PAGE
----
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Amazon Has Eyes for Peyton Manning’s Omaha Productions To Create a ‘TNF ManningCast’

Jeff Kotuby

If there’s one company that could’ve afforded Peyton Manning, it was Disney. If there was a second, it’d definitely be Amazon. Could the latter be ready to make a push for Peyton to bolster its “Thursday Night Football” coverage?

According to Front Office Sports, Amazon is eyeing Peyton Manning’s Omaha Productions once its three-year deal is up with ESPN. Under the current deal, Peyton and brother Eli will helm “Monday Night Football’s” alternate “ManningCast” broadcast for 10 installments per year from 2021-23. ESPN could (and probably would) extend the Mannings into the future and even ask for more installments including playoff games, but Prime Video could very well present a great offer that would pull the Mannings away from ESPN.

The “ManningCast” has been a critical and commercial success, bringing in monster ratings while being the apple of sports media’s eye. The “ManningCast” fever even has other media empires eyeing duplicates trying to bank off the brothers' success.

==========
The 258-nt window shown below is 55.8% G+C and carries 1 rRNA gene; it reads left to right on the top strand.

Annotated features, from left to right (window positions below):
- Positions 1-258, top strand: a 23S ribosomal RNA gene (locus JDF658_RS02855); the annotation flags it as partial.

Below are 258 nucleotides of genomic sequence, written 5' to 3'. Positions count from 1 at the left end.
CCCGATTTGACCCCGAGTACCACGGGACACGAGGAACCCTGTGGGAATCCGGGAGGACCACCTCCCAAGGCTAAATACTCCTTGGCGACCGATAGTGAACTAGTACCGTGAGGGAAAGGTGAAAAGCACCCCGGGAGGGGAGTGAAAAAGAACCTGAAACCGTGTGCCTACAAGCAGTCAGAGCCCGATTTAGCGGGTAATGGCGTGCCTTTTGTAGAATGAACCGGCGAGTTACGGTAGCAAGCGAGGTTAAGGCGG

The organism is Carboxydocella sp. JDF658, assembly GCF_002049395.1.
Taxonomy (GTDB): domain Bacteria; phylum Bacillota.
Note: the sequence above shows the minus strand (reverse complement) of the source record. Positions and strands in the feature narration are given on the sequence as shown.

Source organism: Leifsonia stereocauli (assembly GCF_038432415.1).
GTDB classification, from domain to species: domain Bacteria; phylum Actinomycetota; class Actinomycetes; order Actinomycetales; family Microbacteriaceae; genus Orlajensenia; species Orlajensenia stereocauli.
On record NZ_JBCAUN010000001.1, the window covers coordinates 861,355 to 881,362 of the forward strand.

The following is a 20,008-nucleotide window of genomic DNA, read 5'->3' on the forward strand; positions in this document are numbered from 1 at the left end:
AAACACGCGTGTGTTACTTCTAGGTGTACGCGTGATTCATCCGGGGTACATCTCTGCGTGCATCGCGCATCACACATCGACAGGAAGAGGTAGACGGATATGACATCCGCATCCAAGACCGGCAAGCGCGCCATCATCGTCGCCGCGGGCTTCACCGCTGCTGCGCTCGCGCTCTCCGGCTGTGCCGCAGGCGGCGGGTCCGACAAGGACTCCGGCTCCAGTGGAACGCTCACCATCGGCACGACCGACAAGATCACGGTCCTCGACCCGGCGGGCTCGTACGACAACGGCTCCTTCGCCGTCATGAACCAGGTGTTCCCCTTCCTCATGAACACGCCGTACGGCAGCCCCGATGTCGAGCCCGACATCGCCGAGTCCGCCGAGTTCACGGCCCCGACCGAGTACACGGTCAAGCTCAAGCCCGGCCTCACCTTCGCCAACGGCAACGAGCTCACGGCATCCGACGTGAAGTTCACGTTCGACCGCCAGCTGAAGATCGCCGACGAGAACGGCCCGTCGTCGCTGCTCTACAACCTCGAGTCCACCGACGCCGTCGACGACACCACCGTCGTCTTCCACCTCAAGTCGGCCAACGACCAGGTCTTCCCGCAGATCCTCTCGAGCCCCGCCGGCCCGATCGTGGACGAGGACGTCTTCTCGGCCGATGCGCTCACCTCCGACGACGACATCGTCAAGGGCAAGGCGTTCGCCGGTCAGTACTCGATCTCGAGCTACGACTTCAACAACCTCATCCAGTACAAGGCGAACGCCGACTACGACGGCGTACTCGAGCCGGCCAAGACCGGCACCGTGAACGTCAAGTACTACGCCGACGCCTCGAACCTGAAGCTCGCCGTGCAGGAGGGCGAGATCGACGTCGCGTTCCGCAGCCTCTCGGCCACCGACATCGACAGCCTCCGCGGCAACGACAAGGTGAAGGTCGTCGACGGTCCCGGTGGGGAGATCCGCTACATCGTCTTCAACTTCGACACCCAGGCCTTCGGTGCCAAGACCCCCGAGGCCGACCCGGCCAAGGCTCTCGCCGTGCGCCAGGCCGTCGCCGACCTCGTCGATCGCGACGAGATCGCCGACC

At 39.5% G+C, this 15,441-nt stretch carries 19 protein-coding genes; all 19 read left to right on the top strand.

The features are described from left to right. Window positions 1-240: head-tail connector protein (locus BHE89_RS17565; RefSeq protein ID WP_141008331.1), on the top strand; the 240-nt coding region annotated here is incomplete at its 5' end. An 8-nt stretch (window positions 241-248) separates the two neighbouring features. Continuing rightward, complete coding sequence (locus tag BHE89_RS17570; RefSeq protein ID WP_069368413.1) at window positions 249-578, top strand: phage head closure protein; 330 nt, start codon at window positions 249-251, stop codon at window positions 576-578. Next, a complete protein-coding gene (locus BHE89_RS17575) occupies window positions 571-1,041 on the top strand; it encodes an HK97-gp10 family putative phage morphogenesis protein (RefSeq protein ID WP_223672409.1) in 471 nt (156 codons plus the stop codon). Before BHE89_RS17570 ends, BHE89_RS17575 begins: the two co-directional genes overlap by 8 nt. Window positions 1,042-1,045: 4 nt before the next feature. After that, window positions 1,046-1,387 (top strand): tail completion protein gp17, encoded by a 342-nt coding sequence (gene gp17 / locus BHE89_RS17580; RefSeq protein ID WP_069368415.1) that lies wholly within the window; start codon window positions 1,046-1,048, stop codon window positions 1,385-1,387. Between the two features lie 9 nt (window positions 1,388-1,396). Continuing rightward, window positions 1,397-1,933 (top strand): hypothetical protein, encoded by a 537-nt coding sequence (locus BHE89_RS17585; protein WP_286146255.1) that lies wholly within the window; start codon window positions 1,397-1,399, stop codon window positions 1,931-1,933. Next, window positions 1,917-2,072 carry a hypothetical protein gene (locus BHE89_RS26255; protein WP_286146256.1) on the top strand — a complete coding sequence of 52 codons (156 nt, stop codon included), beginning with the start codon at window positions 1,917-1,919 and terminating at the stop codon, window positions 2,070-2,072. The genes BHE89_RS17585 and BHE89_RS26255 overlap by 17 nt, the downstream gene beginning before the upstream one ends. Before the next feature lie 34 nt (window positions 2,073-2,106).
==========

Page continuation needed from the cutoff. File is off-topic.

But getting between ESPN and Omaha will be difficult, especially because ESPN took a chance on Peyton’s Omaha Productions during the early days of ESPN+ in order to populate the fledgling service with content. “Peyton’s Places,” a sports documentary series hosted by the middle Manning brother, was the first step in this partnership that has since blossomed into shows like Eli’s Places” starring the younger Manning himself, “Abby’s Places” with soccer star Abby Wambach, and “Papi’s Places” with former Red Sox DH David Ortiz, among others. In a world that is moving towards a more complex digital future, it may very well be human feelings that keep ESPN and Omaha Productions together.

Regardless of what happens with the “ManningCast,” it’s clear Amazon is making its gambit towards sports, with a special focus on NFL football. Amazon is reportedly in talks to acquire a minority stake in the NFL's digital properties, including NFL RedZone, NFL Network, and NFL.com and even in talks with “Good Morning Football” production company Embassy Row to produce a sports show of its own.